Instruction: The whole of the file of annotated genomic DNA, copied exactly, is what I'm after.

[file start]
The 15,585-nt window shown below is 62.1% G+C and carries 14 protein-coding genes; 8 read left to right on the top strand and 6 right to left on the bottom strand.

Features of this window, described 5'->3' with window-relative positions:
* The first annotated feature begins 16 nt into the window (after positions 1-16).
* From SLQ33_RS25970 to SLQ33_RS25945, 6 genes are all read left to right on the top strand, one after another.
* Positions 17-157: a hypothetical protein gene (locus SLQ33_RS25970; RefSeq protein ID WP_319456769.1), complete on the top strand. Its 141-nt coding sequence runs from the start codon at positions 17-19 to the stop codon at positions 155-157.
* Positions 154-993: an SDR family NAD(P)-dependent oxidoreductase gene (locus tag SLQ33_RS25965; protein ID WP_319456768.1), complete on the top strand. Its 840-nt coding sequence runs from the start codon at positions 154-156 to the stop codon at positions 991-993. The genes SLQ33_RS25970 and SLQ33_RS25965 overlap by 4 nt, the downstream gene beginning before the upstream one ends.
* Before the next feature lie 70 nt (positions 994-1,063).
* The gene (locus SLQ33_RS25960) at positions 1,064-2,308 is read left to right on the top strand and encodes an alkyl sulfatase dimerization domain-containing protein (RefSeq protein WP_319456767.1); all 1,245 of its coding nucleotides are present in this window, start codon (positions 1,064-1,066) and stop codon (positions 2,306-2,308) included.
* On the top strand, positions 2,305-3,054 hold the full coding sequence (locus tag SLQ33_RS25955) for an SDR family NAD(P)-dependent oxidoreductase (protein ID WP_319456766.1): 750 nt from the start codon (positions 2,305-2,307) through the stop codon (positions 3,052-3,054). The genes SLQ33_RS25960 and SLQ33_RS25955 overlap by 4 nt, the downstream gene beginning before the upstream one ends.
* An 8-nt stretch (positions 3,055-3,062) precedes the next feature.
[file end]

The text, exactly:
The 15,585-nt window shown below is 62.1% G+C and carries 14 protein-coding genes; 8 read left to right on the top strand and 6 right to left on the bottom strand.

Features of this window, described 5'->3' with window-relative positions:
* The first annotated feature begins 16 nt into the window (after positions 1-16).
* From SLQ33_RS25970 to SLQ33_RS25945, 6 genes are all read left to right on the top strand, one after another.
* Positions 17-157: a hypothetical protein gene (locus SLQ33_RS25970; RefSeq protein ID WP_319456769.1), complete on the top strand. Its 141-nt coding sequence runs from the start codon at positions 17-19 to the stop codon at positions 155-157.
* Positions 154-993: an SDR family NAD(P)-dependent oxidoreductase gene (locus tag SLQ33_RS25965; protein ID WP_319456768.1), complete on the top strand. Its 840-nt coding sequence runs from the start codon at positions 154-156 to the stop codon at positions 991-993. The genes SLQ33_RS25970 and SLQ33_RS25965 overlap by 4 nt, the downstream gene beginning before the upstream one ends.
* Before the next feature lie 70 nt (positions 994-1,063).
* The gene (locus SLQ33_RS25960) at positions 1,064-2,308 is read left to right on the top strand and encodes an alkyl sulfatase dimerization domain-containing protein (RefSeq protein WP_319456767.1); all 1,245 of its coding nucleotides are present in this window, start codon (positions 1,064-1,066) and stop codon (positions 2,306-2,308) included.
* On the top strand, positions 2,305-3,054 hold the full coding sequence (locus tag SLQ33_RS25955) for an SDR family NAD(P)-dependent oxidoreductase (protein ID WP_319456766.1): 750 nt from the start codon (positions 2,305-2,307) through the stop codon (positions 3,052-3,054). The genes SLQ33_RS25960 and SLQ33_RS25955 overlap by 4 nt, the downstream gene beginning before the upstream one ends.
* An 8-nt stretch (positions 3,055-3,062) precedes the next feature.